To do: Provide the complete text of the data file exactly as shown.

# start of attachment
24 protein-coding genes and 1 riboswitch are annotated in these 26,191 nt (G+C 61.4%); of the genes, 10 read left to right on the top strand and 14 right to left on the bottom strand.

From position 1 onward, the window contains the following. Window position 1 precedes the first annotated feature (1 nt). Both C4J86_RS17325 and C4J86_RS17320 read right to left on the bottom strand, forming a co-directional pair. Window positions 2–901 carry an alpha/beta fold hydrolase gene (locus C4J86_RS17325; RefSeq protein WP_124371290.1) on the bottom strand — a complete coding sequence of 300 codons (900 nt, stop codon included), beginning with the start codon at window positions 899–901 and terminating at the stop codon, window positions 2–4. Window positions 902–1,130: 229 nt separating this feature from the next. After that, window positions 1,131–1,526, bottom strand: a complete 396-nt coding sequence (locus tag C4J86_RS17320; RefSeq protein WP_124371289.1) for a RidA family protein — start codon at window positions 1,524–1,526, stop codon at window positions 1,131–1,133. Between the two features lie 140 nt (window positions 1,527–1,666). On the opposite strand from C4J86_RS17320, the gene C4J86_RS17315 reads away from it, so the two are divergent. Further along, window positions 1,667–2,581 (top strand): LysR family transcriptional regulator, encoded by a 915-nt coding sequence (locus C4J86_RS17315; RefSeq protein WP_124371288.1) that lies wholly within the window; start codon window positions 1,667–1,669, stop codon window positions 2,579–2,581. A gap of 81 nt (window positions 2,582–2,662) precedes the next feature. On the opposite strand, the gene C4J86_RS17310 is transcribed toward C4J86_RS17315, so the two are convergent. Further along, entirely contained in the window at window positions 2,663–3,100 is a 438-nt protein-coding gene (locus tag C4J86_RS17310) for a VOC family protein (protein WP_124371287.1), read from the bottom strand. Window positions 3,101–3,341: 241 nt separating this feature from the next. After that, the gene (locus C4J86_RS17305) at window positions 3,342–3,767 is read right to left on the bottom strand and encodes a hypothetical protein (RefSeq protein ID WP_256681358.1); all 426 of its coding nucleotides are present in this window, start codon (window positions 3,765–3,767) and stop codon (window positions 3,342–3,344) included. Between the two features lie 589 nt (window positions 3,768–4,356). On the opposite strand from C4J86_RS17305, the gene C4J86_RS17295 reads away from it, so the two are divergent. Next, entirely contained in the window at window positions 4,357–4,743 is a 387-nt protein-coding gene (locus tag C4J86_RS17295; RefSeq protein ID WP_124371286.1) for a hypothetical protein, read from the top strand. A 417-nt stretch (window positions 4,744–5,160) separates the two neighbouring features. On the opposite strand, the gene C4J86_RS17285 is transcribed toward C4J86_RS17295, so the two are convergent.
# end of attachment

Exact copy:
24 protein-coding genes and 1 riboswitch are annotated in these 26,191 nt (G+C 61.4%); of the genes, 10 read left to right on the top strand and 14 right to left on the bottom strand.

From position 1 onward, the window contains the following. Window position 1 precedes the first annotated feature (1 nt). Both C4J86_RS17325 and C4J86_RS17320 read right to left on the bottom strand, forming a co-directional pair. Window positions 2–901 carry an alpha/beta fold hydrolase gene (locus C4J86_RS17325; RefSeq protein WP_124371290.1) on the bottom strand — a complete coding sequence of 300 codons (900 nt, stop codon included), beginning with the start codon at window positions 899–901 and terminating at the stop codon, window positions 2–4. Window positions 902–1,130: 229 nt separating this feature from the next. After that, window positions 1,131–1,526, bottom strand: a complete 396-nt coding sequence (locus tag C4J86_RS17320; RefSeq protein WP_124371289.1) for a RidA family protein — start codon at window positions 1,524–1,526, stop codon at window positions 1,131–1,133. Between the two features lie 140 nt (window positions 1,527–1,666). On the opposite strand from C4J86_RS17320, the gene C4J86_RS17315 reads away from it, so the two are divergent. Further along, window positions 1,667–2,581 (top strand): LysR family transcriptional regulator, encoded by a 915-nt coding sequence (locus C4J86_RS17315; RefSeq protein WP_124371288.1) that lies wholly within the window; start codon window positions 1,667–1,669, stop codon window positions 2,579–2,581. A gap of 81 nt (window positions 2,582–2,662) precedes the next feature. On the opposite strand, the gene C4J86_RS17310 is transcribed toward C4J86_RS17315, so the two are convergent. Further along, entirely contained in the window at window positions 2,663–3,100 is a 438-nt protein-coding gene (locus tag C4J86_RS17310) for a VOC family protein (protein WP_124371287.1), read from the bottom strand. Window positions 3,101–3,341: 241 nt separating this feature from the next. After that, the gene (locus C4J86_RS17305) at window positions 3,342–3,767 is read right to left on the bottom strand and encodes a hypothetical protein (RefSeq protein ID WP_256681358.1); all 426 of its coding nucleotides are present in this window, start codon (window positions 3,765–3,767) and stop codon (window positions 3,342–3,344) included. Between the two features lie 589 nt (window positions 3,768–4,356). On the opposite strand from C4J86_RS17305, the gene C4J86_RS17295 reads away from it, so the two are divergent. Next, entirely contained in the window at window positions 4,357–4,743 is a 387-nt protein-coding gene (locus tag C4J86_RS17295; RefSeq protein ID WP_124371286.1) for a hypothetical protein, read from the top strand. A 417-nt stretch (window positions 4,744–5,160) separates the two neighbouring features. On the opposite strand, the gene C4J86_RS17285 is transcribed toward C4J86_RS17295, so the two are convergent.